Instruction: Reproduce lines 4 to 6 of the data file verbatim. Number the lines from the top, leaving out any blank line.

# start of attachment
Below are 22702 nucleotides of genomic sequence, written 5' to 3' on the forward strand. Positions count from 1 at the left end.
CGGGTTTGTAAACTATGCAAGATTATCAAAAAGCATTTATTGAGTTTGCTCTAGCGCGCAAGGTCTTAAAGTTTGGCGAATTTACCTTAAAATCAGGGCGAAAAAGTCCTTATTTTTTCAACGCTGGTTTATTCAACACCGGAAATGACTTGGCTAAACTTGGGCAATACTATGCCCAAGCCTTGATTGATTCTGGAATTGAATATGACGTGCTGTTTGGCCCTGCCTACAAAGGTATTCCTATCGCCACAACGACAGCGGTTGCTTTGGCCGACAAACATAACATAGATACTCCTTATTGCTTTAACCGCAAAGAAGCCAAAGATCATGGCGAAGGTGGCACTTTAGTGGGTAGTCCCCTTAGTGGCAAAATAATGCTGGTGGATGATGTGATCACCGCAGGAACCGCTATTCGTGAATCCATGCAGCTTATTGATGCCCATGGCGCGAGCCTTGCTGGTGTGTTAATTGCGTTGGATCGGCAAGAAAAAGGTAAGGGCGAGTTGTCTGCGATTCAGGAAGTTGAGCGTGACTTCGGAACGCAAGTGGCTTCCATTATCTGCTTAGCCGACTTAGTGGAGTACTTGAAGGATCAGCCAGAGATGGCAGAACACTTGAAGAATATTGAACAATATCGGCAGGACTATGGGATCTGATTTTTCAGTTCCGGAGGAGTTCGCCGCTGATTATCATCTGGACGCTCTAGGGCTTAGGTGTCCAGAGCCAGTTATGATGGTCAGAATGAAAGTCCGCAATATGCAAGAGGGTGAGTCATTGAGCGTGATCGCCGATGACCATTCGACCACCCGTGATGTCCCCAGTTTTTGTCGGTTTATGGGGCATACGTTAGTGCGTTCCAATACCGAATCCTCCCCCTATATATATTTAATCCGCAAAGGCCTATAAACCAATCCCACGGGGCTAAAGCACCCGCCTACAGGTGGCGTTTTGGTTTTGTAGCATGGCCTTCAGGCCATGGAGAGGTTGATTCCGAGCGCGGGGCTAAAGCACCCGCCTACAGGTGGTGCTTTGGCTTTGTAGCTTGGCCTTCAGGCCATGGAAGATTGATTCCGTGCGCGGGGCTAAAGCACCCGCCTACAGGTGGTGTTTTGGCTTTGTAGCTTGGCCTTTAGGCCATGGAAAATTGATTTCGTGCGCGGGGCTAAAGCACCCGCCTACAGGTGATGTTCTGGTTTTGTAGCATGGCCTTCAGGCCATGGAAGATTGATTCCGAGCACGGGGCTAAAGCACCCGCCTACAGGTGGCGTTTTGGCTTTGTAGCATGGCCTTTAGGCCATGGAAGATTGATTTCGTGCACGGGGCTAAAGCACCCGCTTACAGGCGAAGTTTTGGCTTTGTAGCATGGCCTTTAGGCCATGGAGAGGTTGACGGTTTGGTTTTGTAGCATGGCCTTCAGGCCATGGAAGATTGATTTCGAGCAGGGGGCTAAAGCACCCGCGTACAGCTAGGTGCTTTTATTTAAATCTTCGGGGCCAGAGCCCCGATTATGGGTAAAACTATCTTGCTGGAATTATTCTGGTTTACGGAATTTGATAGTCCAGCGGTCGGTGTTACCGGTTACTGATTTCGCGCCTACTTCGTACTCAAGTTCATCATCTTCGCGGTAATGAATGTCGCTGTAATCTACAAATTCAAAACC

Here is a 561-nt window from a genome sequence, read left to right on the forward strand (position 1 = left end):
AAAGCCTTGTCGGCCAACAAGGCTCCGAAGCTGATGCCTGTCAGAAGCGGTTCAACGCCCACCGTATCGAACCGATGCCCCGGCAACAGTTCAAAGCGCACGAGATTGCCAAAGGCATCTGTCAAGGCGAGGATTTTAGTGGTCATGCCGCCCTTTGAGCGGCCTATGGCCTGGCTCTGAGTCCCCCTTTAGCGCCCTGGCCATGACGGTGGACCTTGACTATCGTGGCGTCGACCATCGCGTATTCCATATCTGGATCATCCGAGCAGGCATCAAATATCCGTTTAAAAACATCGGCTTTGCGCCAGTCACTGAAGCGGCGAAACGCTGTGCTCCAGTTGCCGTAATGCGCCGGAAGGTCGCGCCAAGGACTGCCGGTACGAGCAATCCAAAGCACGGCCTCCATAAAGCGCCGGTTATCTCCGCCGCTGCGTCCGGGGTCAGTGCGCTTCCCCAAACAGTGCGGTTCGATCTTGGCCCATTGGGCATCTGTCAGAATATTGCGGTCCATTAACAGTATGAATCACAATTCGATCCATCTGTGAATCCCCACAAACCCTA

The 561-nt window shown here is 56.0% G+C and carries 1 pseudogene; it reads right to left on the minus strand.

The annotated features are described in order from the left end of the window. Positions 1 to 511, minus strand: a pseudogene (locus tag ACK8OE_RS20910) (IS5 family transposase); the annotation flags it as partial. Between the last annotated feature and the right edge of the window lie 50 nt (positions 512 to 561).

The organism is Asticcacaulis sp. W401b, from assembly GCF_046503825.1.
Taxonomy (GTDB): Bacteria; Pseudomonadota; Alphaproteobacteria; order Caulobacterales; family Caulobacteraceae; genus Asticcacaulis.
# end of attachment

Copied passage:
AAAGCCTTGTCGGCCAACAAGGCTCCGAAGCTGATGCCTGTCAGAAGCGGTTCAACGCCCACCGTATCGAACCGATGCCCCGGCAACAGTTCAAAGCGCACGAGATTGCCAAAGGCATCTGTCAAGGCGAGGATTTTAGTGGTCATGCCGCCCTTTGAGCGGCCTATGGCCTGGCTCTGAGTCCCCCTTTAGCGCCCTGGCCATGACGGTGGACCTTGACTATCGTGGCGTCGACCATCGCGTATTCCATATCTGGATCATCCGAGCAGGCATCAAATATCCGTTTAAAAACATCGGCTTTGCGCCAGTCACTGAAGCGGCGAAACGCTGTGCTCCAGTTGCCGTAATGCGCCGGAAGGTCGCGCCAAGGACTGCCGGTACGAGCAATCCAAAGCACGGCCTCCATAAAGCGCCGGTTATCTCCGCCGCTGCGTCCGGGGTCAGTGCGCTTCCCCAAACAGTGCGGTTCGATCTTGGCCCATTGGGCATCTGTCAGAATATTGCGGTCCATTAACAGTATGAATCACAATTCGATCCATCTGTGAATCCCCACAAACCCTA

The 561-nt window shown here is 56.0% G+C and carries 1 pseudogene; it reads right to left on the minus strand.

The annotated features are described in order from the left end of the window. Positions 1 to 511, minus strand: a pseudogene (locus tag ACK8OE_RS20910) (IS5 family transposase); the annotation flags it as partial. Between the last annotated feature and the right edge of the window lie 50 nt (positions 512 to 561).